Now we have started looking for a house. There's nothing wrong with our one - it's a great house, a bit small but we'd stay if it was in the right area. Yep, living practically next door to the official "best pie shop in Auckland" has its benefits, but we are about 50 metres out of zone for the good high schools and the only primary school we are zoned for is a Decile 2. And yeah, it matters. Hayley is 2 and a half, and if we've got the choice to send her to a better school we're going to go for it.
Problem is we've got to start dealing with real estate agents again. I don't like to tar a whole profession but I'd like to know from someone what these agents do for their money. That is, what justifies the percentage commission they charge for selling your house on top of making you pay for everything from the LIM to the advertising to the freaking board and flag they put up for an open home.
So I'm learning a few things from this experience that I want to pass on to the one or two people who may read this... from a complete non-expert... (take everything I say with a grain of salt and do your own research - I'm learning all this as I go...)
- First, banks are being held a lot more to account when it comes to leaky home sales. That means they need to cover themselves and by extension you. They may ask for the address of a home you want to bid for, and in some cases won't give prior approval for a loan if there are weathertightness issues. This means use it. Banks have access to information about residential buildings that you and I don't have. Talk to the bank manager about a house you're looking at - they may come back with info for free that you would otherwise pay tens or hundreds of dollars for from QV or the council.
- "Is there anything else about this property I need to know?" is an important statement. You'll find a lot of tips of questions to ask real estate agents on the internet. Important thing to know is the agent has no incentive to tell you the truth (if they can get you to purcha$e before finding the problem what do they care?) but they can't knowingly withhold information.
We saw a house last week, nice old house, about 80yrs old, on top of a hill, but the downstairs had clearly been done illegally. Also, the home advertisement didn't match the number of rooms that were in the house - shady. I asked the agent at the open home about this and he gave me a copy of the LIM. I asked him directly "what's the status of the renovations downstairs?". He told me he hadn't read through the LIM so he didn't know.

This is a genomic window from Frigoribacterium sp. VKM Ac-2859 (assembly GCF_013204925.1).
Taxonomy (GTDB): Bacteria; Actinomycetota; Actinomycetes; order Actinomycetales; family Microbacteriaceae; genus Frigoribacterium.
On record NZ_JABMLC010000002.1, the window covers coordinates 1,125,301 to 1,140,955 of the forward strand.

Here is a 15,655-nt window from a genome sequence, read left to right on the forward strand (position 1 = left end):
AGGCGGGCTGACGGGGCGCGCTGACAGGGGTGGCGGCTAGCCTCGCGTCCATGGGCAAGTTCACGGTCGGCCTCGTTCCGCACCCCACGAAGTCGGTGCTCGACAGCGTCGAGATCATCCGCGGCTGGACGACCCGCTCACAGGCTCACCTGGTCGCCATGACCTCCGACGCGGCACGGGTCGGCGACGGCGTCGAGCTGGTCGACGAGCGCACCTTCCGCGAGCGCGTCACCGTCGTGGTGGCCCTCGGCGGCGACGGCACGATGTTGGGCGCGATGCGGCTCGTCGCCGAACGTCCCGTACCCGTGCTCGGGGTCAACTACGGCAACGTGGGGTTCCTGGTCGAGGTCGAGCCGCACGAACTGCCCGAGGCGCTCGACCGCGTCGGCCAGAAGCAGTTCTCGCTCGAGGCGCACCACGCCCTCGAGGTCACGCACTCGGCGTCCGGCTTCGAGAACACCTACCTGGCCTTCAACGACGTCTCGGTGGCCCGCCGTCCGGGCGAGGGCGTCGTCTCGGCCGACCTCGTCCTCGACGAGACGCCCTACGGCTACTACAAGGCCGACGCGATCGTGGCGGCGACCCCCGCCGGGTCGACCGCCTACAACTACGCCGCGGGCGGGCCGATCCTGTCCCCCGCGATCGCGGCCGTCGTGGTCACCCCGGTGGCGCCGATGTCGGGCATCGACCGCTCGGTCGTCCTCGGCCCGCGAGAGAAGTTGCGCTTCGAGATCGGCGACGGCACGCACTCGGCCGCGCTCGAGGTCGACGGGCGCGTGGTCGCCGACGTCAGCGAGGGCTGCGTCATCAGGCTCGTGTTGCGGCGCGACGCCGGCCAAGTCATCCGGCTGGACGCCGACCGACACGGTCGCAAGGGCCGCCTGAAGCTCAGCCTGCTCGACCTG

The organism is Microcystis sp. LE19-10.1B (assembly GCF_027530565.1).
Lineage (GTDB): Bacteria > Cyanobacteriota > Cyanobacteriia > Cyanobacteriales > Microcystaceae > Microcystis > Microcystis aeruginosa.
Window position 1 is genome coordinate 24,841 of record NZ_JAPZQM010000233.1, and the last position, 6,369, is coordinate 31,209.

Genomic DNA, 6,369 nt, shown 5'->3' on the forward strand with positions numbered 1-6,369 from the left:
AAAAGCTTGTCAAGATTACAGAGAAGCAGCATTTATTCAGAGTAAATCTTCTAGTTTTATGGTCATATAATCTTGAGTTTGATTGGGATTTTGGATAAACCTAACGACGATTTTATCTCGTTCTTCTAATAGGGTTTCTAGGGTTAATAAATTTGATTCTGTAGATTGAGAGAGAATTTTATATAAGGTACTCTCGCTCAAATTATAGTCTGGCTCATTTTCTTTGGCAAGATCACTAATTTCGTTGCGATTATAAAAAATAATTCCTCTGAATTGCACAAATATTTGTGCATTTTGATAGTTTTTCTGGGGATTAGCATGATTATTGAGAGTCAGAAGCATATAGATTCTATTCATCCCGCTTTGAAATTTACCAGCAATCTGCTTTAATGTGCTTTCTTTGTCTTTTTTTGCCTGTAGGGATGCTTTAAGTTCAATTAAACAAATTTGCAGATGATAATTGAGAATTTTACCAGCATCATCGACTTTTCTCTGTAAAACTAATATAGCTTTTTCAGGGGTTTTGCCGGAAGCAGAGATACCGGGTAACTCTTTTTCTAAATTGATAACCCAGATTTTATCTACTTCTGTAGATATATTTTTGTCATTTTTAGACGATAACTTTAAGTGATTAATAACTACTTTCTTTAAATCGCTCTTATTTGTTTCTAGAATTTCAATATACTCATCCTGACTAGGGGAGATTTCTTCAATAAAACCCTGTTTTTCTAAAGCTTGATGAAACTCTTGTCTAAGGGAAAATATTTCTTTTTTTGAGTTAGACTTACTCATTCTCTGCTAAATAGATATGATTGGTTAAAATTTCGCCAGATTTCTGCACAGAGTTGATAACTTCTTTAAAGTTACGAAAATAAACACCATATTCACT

That night I read through the LIM and sent a formal email through to him (if it isn't in writing it didn't happen), asking "what's the status of this bathroom, has the house had a code compliance certificate, council approvals, etc etc. He emailed back to say "the information you have is the same information that I got from the vendor" and recommended I pay almost $100 to go to the council with the question.
1. Nobody in the industry is employed to be on the side of the buyer. Do your homework but this doesn't mean you have to fork out the money (which is limitless if you want to run QV and council reports, and builder inspections for every property you really like).
2. If a real estate agent says "I don't know" to a question, you should probably be wary. "I don't know but I'll find out" is a good answer, but "I don't know I haven't bothered to ask my clients" isn't.
3. Don't be afraid to put the agent on the spot. I was at an open home today, looking at a reasonably new house with obvious "leaky home" risks. I asked the agent what the status was of the house weathertightness and he said he wasn't sure for certain but some recent clients had taken a builder round and the builder wasn't happy with the moisture readings on one or two of the rooms. Thanks dude! you've just saved us $400 on a building inspection unless we want to get someone new round to have another detailed look through.
4. Not all real estate agents are corrupt, but when you find a good one don't lose them! We're still massively grateful to the agent who bent over backwards for us with our current house.